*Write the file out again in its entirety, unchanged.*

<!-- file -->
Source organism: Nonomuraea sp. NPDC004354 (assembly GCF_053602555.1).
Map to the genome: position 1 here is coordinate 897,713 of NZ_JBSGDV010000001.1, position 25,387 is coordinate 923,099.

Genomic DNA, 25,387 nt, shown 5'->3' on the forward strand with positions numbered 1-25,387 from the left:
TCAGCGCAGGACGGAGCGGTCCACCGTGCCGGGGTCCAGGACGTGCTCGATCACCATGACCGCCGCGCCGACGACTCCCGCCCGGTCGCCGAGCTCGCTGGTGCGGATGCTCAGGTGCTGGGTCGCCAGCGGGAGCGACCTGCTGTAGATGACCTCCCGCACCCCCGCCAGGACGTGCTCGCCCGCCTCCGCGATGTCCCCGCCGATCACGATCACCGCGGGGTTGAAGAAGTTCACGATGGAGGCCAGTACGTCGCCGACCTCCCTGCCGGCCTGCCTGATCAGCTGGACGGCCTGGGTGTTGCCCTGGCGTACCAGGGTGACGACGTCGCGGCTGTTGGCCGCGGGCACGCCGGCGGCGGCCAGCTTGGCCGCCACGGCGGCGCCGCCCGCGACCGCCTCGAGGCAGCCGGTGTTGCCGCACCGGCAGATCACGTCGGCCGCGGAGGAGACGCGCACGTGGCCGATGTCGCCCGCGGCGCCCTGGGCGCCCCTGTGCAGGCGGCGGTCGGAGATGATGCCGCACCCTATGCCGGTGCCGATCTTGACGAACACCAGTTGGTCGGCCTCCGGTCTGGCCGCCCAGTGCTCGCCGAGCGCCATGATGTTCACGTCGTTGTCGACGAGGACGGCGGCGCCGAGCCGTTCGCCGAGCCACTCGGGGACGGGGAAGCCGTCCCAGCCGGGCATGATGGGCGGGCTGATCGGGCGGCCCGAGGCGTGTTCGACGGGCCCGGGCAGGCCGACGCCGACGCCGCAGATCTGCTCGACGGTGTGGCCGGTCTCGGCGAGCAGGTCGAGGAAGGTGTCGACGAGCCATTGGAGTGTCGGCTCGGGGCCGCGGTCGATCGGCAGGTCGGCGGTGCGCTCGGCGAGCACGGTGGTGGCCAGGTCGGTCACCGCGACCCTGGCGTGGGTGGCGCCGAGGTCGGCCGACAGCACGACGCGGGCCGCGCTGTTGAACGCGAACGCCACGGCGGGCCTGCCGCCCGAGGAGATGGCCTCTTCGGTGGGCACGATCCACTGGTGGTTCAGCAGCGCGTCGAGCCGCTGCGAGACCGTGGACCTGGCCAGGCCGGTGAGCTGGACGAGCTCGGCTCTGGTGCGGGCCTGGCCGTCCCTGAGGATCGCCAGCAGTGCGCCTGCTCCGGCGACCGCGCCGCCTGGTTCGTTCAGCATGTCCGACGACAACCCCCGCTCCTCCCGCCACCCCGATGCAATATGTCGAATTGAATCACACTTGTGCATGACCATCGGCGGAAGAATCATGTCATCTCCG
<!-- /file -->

Source organism: Nonomuraea sp. NPDC004354 (assembly GCF_053602555.1).
Map to the genome: position 1 here is coordinate 897,713 of NZ_JBSGDV010000001.1, position 25,387 is coordinate 923,099.

Genomic DNA, 25,387 nt, shown 5'->3' on the forward strand with positions numbered 1-25,387 from the left:
TCAGCGCAGGACGGAGCGGTCCACCGTGCCGGGGTCCAGGACGTGCTCGATCACCATGACCGCCGCGCCGACGACTCCCGCCCGGTCGCCGAGCTCGCTGGTGCGGATGCTCAGGTGCTGGGTCGCCAGCGGGAGCGACCTGCTGTAGATGACCTCCCGCACCCCCGCCAGGACGTGCTCGCCCGCCTCCGCGATGTCCCCGCCGATCACGATCACCGCGGGGTTGAAGAAGTTCACGATGGAGGCCAGTACGTCGCCGACCTCCCTGCCGGCCTGCCTGATCAGCTGGACGGCCTGGGTGTTGCCCTGGCGTACCAGGGTGACGACGTCGCGGCTGTTGGCCGCGGGCACGCCGGCGGCGGCCAGCTTGGCCGCCACGGCGGCGCCGCCCGCGACCGCCTCGAGGCAGCCGGTGTTGCCGCACCGGCAGATCACGTCGGCCGCGGAGGAGACGCGCACGTGGCCGATGTCGCCCGCGGCGCCCTGGGCGCCCCTGTGCAGGCGGCGGTCGGAGATGATGCCGCACCCTATGCCGGTGCCGATCTTGACGAACACCAGTTGGTCGGCCTCCGGTCTGGCCGCCCAGTGCTCGCCGAGCGCCATGATGTTCACGTCGTTGTCGACGAGGACGGCGGCGCCGAGCCGTTCGCCGAGCCACTCGGGGACGGGGAAGCCGTCCCAGCCGGGCATGATGGGCGGGCTGATCGGGCGGCCCGAGGCGTGTTCGACGGGCCCGGGCAGGCCGACGCCGACGCCGCAGATCTGCTCGACGGTGTGGCCGGTCTCGGCGAGCAGGTCGAGGAAGGTGTCGACGAGCCATTGGAGTGTCGGCTCGGGGCCGCGGTCGATCGGCAGGTCGGCGGTGCGCTCGGCGAGCACGGTGGTGGCCAGGTCGGTCACCGCGACCCTGGCGTGGGTGGCGCCGAGGTCGGCCGACAGCACGACGCGGGCCGCGCTGTTGAACGCGAACGCCACGGCGGGCCTGCCGCCCGAGGAGATGGCCTCTTCGGTGGGCACGATCCACTGGTGGTTCAGCAGCGCGTCGAGCCGCTGCGAGACCGTGGACCTGGCCAGGCCGGTGAGCTGGACGAGCTCGGCTCTGGTGCGGGCCTGGCCGTCCCTGAGGATCGCCAGCAGTGCGCCTGCTCCGGCGACCGCGCCGCCTGGTTCGTTCAGCATGTCCGACGACAACCCCCGCTCCTCCCGCCACCCCGATGCAATATGTCGAATTGAATCACACTTGTGCATGACCATCGGCGGAAGAATCATGTCATCTCCG